Arab civilization, a millennium ago, recorded outstanding achievements as well. Last year, I published with Sir John Thomas of the University of Cambridge a book about four-dimensional microscopy imaging. In this book and elsewhere I point out that major contributions to the science of imaging and vision were made by the Muslim thinker Ibn al-Haytham (known in the West as Alhazen) who lived ca. 965–1040 in Iraq and Egypt. He developed concepts in optics, later used by Descartes, Newton, Da Vinci, and our modern photographers, that explain how the retina works to receive an image from reflected light. His experiment, called al-hugra al-muzlima, “the dark room,” later known as camera obscura, demonstrated how external light passing through a pinhole in a box forms an upside-down image on an interior surface. The making of useful knowledge by Ibn al-Haytham, Ibn Rushd (the polymath philosopher known in the West as Averroës), Ibn Sina (the foremost physician of his time, known as Avicenna), al-Khawarizmi (whose Latinized name, Algoritmi, inspired the terms algorism and algorithm), and other renaissance men, forged centers of enlightenment in capitals such as Baghdad, Cairo, and Cordoba.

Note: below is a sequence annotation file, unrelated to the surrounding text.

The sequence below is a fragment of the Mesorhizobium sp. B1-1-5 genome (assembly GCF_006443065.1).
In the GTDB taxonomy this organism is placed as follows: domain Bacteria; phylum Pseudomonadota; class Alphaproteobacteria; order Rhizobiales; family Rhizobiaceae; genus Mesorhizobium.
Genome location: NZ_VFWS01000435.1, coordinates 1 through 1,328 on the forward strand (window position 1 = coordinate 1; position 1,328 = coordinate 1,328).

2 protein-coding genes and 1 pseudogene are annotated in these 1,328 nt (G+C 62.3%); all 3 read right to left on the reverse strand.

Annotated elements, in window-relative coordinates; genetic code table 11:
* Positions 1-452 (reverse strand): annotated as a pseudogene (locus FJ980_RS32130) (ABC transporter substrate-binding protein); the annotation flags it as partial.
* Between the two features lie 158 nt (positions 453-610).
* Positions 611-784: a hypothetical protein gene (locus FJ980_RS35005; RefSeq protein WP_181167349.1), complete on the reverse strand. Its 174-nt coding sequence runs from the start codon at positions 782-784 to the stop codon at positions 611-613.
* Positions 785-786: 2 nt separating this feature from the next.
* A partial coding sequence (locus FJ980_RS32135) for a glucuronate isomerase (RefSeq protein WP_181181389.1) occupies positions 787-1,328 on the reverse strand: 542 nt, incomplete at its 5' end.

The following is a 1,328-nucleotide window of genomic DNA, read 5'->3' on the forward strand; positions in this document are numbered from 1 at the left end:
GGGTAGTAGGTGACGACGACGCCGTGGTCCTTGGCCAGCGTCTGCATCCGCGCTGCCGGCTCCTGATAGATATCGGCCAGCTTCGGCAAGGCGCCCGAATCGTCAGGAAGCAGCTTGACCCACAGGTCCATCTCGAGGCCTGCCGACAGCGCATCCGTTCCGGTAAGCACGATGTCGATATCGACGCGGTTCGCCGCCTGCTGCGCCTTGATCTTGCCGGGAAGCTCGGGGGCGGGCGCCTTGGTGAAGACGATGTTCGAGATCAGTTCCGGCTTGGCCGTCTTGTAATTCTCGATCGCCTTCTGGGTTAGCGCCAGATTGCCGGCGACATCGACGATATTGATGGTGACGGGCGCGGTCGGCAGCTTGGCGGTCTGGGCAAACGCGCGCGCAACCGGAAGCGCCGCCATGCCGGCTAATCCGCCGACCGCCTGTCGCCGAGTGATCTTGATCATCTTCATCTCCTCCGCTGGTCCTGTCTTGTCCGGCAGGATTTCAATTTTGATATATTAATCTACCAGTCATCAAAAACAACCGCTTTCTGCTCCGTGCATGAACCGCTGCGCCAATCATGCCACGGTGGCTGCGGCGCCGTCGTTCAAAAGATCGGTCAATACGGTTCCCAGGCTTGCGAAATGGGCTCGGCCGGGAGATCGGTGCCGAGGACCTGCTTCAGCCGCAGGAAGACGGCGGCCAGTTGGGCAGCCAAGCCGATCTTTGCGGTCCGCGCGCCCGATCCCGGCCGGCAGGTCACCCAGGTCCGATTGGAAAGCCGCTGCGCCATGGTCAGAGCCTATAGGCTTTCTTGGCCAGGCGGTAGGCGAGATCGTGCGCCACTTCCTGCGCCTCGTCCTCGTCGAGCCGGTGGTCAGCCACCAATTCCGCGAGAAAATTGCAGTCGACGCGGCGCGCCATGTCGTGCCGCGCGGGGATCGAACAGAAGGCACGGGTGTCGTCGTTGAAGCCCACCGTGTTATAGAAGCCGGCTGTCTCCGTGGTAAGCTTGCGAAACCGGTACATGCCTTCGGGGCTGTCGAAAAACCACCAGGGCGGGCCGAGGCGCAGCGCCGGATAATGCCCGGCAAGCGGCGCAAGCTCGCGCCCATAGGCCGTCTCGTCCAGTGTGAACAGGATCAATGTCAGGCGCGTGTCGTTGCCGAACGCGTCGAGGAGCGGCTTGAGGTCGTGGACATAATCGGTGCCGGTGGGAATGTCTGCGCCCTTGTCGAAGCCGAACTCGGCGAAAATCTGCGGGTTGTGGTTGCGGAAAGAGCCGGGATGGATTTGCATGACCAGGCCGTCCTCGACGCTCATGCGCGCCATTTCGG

Modern Egypt, too, was recognized for a renaissance in educational, cultural, and industrial fields, in part due to the progress made possible by the visionary leadership of Mohammed Ali. He transformed Egypt into a regional industrial and military power through reorganization and reforms in the society and by means of educational and cultural missions from Egypt to Europe. Rifa‘a al-Tahtawi and his followers were among the pioneers in bringing about a renaissance in education with the aid of knowledge translated from French into Arabic. In the years to follow, Egypt became a powerhouse in literature, arts, science, and culture. Personalities in all fields emerged and influenced Arab society at large. We still live on the echoes of their contributions, from the writings of Taha Hussein, Naguib Mahfouz, and Ali Moustafa Mosharafa, to the songs and films of Umm Kulthum, Abdel Wahab, and Faten Hamama. Inthe Middle East, only a century ago, Egypt pioneered democratic governance and established institutions in different sectors of higher education and scientific research (Cairo University), banking (Bank al-Ahly), mass media (Al-Ahram), and industries such as textile and the motion picture. With this advanced status, Egypt attracted and educated future generations of Arabs, including, among many others, the renowned Palestinian Edward W. Said, Michael Atiyah of Lebanon, King Hussein of Jordan, and my own father-in-law Chaker El-Faham of Syria. As recently as the 1960s, after the 1952 revolution, my generation benefited from a fine education system amid a rich cultural life and national dreams of colossal projects, such as the High Dam, space aviation, and nuclear energy.